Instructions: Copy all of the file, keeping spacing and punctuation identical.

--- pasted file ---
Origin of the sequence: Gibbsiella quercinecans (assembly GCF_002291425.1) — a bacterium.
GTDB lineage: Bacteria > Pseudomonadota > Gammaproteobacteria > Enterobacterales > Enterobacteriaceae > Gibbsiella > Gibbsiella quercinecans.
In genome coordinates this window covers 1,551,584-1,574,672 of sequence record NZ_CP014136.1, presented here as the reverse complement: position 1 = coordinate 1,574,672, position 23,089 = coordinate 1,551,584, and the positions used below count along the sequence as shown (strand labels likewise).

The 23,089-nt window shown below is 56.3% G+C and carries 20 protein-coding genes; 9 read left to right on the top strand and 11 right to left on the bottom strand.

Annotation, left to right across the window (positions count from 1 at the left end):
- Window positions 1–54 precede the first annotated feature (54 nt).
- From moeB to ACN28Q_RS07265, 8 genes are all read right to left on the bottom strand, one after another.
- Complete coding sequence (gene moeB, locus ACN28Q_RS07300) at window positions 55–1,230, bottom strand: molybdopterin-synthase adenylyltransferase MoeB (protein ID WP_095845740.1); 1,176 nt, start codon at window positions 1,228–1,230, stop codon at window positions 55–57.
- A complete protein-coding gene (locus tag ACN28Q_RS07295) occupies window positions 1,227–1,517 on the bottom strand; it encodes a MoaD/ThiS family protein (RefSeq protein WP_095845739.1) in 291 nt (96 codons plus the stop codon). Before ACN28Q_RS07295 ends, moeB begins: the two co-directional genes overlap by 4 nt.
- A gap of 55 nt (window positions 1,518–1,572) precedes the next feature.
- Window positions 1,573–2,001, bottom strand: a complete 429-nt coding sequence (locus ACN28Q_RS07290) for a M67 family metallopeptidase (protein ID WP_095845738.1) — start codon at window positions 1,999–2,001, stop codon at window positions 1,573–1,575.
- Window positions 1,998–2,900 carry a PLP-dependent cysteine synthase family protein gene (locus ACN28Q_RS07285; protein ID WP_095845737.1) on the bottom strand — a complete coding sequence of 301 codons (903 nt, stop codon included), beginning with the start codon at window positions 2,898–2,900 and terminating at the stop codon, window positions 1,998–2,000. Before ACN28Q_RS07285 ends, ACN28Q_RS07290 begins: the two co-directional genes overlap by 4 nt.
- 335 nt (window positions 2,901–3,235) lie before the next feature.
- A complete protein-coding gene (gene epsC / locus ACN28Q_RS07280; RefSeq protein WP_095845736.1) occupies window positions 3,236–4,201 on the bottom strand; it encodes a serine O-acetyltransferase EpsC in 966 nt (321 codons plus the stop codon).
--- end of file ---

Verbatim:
Origin of the sequence: Gibbsiella quercinecans (assembly GCF_002291425.1) — a bacterium.
GTDB lineage: Bacteria > Pseudomonadota > Gammaproteobacteria > Enterobacterales > Enterobacteriaceae > Gibbsiella > Gibbsiella quercinecans.
In genome coordinates this window covers 1,551,584-1,574,672 of sequence record NZ_CP014136.1, presented here as the reverse complement: position 1 = coordinate 1,574,672, position 23,089 = coordinate 1,551,584, and the positions used below count along the sequence as shown (strand labels likewise).

The 23,089-nt window shown below is 56.3% G+C and carries 20 protein-coding genes; 9 read left to right on the top strand and 11 right to left on the bottom strand.

Annotation, left to right across the window (positions count from 1 at the left end):
- Window positions 1–54 precede the first annotated feature (54 nt).
- From moeB to ACN28Q_RS07265, 8 genes are all read right to left on the bottom strand, one after another.
- Complete coding sequence (gene moeB, locus ACN28Q_RS07300) at window positions 55–1,230, bottom strand: molybdopterin-synthase adenylyltransferase MoeB (protein ID WP_095845740.1); 1,176 nt, start codon at window positions 1,228–1,230, stop codon at window positions 55–57.
- A complete protein-coding gene (locus tag ACN28Q_RS07295) occupies window positions 1,227–1,517 on the bottom strand; it encodes a MoaD/ThiS family protein (RefSeq protein WP_095845739.1) in 291 nt (96 codons plus the stop codon). Before ACN28Q_RS07295 ends, moeB begins: the two co-directional genes overlap by 4 nt.
- A gap of 55 nt (window positions 1,518–1,572) precedes the next feature.
- Window positions 1,573–2,001, bottom strand: a complete 429-nt coding sequence (locus ACN28Q_RS07290) for a M67 family metallopeptidase (protein ID WP_095845738.1) — start codon at window positions 1,999–2,001, stop codon at window positions 1,573–1,575.
- Window positions 1,998–2,900 carry a PLP-dependent cysteine synthase family protein gene (locus ACN28Q_RS07285; protein ID WP_095845737.1) on the bottom strand — a complete coding sequence of 301 codons (903 nt, stop codon included), beginning with the start codon at window positions 2,898–2,900 and terminating at the stop codon, window positions 1,998–2,000. Before ACN28Q_RS07285 ends, ACN28Q_RS07290 begins: the two co-directional genes overlap by 4 nt.
- 335 nt (window positions 2,901–3,235) lie before the next feature.
- A complete protein-coding gene (gene epsC / locus ACN28Q_RS07280; RefSeq protein WP_095845736.1) occupies window positions 3,236–4,201 on the bottom strand; it encodes a serine O-acetyltransferase EpsC in 966 nt (321 codons plus the stop codon).